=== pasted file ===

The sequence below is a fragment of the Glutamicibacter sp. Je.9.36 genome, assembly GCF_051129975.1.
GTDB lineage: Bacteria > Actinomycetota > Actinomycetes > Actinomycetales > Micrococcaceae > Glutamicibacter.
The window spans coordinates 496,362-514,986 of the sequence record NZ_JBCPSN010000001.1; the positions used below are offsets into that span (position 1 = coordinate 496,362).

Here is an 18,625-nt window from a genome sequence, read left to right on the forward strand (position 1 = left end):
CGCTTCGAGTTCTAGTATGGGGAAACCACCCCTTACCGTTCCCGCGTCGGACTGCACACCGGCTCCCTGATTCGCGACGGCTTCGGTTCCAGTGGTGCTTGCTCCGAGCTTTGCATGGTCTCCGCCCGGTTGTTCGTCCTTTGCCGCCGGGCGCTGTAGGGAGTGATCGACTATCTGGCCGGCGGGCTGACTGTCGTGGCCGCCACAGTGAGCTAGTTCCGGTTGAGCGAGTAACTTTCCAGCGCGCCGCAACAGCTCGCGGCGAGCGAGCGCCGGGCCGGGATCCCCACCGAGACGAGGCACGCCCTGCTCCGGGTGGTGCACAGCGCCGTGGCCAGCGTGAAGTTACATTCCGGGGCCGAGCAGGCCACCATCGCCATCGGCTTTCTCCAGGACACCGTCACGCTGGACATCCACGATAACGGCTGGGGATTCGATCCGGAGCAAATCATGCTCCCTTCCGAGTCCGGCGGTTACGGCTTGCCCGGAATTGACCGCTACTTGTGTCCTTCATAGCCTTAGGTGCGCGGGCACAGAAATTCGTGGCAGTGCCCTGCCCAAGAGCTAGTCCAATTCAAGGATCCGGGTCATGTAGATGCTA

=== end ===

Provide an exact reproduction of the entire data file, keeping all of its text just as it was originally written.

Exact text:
The sequence below is a fragment of the Glutamicibacter sp. Je.9.36 genome, assembly GCF_051129975.1.
GTDB lineage: Bacteria > Actinomycetota > Actinomycetes > Actinomycetales > Micrococcaceae > Glutamicibacter.
The window spans coordinates 496,362-514,986 of the sequence record NZ_JBCPSN010000001.1; the positions used below are offsets into that span (position 1 = coordinate 496,362).

Here is an 18,625-nt window from a genome sequence, read left to right on the forward strand (position 1 = left end):
CGCTTCGAGTTCTAGTATGGGGAAACCACCCCTTACCGTTCCCGCGTCGGACTGCACACCGGCTCCCTGATTCGCGACGGCTTCGGTTCCAGTGGTGCTTGCTCCGAGCTTTGCATGGTCTCCGCCCGGTTGTTCGTCCTTTGCCGCCGGGCGCTGTAGGGAGTGATCGACTATCTGGCCGGCGGGCTGACTGTCGTGGCCGCCACAGTGAGCTAGTTCCGGTTGAGCGAGTAACTTTCCAGCGCGCCGCAACAGCTCGCGGCGAGCGAGCGCCGGGCCGGGATCCCCACCGAGACGAGGCACGCCCTGCTCCGGGTGGTGCACAGCGCCGTGGCCAGCGTGAAGTTACATTCCGGGGCCGAGCAGGCCACCATCGCCATCGGCTTTCTCCAGGACACCGTCACGCTGGACATCCACGATAACGGCTGGGGATTCGATCCGGAGCAAATCATGCTCCCTTCCGAGTCCGGCGGTTACGGCTTGCCCGGAATTGACCGCTACTTGTGTCCTTCATAGCCTTAGGTGCGCGGGCACAGAAATTCGTGGCAGTGCCCTGCCCAAGAGCTAGTCCAATTCAAGGATCCGGGTCATGTAGATGCTA